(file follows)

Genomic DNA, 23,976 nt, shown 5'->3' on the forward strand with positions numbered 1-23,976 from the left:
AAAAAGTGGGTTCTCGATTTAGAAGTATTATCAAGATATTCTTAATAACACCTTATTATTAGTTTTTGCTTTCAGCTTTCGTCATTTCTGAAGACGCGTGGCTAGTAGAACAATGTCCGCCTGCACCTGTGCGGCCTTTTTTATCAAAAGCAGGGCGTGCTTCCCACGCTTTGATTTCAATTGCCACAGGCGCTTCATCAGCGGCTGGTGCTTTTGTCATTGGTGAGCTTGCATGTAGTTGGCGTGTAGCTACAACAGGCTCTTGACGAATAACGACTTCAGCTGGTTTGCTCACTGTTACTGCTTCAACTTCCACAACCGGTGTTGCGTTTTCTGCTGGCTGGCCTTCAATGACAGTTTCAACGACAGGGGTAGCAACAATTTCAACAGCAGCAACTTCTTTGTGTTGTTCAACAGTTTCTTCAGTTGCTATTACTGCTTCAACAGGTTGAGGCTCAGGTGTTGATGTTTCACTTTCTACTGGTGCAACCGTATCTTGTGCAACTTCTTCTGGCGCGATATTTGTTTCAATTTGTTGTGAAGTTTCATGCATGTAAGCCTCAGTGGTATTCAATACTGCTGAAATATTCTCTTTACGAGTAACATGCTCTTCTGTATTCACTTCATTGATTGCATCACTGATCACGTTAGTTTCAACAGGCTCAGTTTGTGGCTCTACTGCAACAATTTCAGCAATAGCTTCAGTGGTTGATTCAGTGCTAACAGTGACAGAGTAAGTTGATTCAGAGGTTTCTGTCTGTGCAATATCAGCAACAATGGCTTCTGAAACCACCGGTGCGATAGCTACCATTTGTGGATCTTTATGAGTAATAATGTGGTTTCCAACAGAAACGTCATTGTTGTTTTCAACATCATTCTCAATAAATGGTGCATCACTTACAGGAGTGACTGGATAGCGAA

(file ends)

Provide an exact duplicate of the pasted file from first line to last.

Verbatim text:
Genomic DNA, 23,976 nt, shown 5'->3' on the forward strand with positions numbered 1-23,976 from the left:
AAAAAGTGGGTTCTCGATTTAGAAGTATTATCAAGATATTCTTAATAACACCTTATTATTAGTTTTTGCTTTCAGCTTTCGTCATTTCTGAAGACGCGTGGCTAGTAGAACAATGTCCGCCTGCACCTGTGCGGCCTTTTTTATCAAAAGCAGGGCGTGCTTCCCACGCTTTGATTTCAATTGCCACAGGCGCTTCATCAGCGGCTGGTGCTTTTGTCATTGGTGAGCTTGCATGTAGTTGGCGTGTAGCTACAACAGGCTCTTGACGAATAACGACTTCAGCTGGTTTGCTCACTGTTACTGCTTCAACTTCCACAACCGGTGTTGCGTTTTCTGCTGGCTGGCCTTCAATGACAGTTTCAACGACAGGGGTAGCAACAATTTCAACAGCAGCAACTTCTTTGTGTTGTTCAACAGTTTCTTCAGTTGCTATTACTGCTTCAACAGGTTGAGGCTCAGGTGTTGATGTTTCACTTTCTACTGGTGCAACCGTATCTTGTGCAACTTCTTCTGGCGCGATATTTGTTTCAATTTGTTGTGAAGTTTCATGCATGTAAGCCTCAGTGGTATTCAATACTGCTGAAATATTCTCTTTACGAGTAACATGCTCTTCTGTATTCACTTCATTGATTGCATCACTGATCACGTTAGTTTCAACAGGCTCAGTTTGTGGCTCTACTGCAACAATTTCAGCAATAGCTTCAGTGGTTGATTCAGTGCTAACAGTGACAGAGTAAGTTGATTCAGAGGTTTCTGTCTGTGCAATATCAGCAACAATGGCTTCTGAAACCACCGGTGCGATAGCTACCATTTGTGGATCTTTATGAGTAATAATGTGGTTTCCAACAGAAACGTCATTGTTGTTTTCAACATCATTCTCAATAAATGGTGCATCACTTACAGGAGTGACTGGATAGCGAA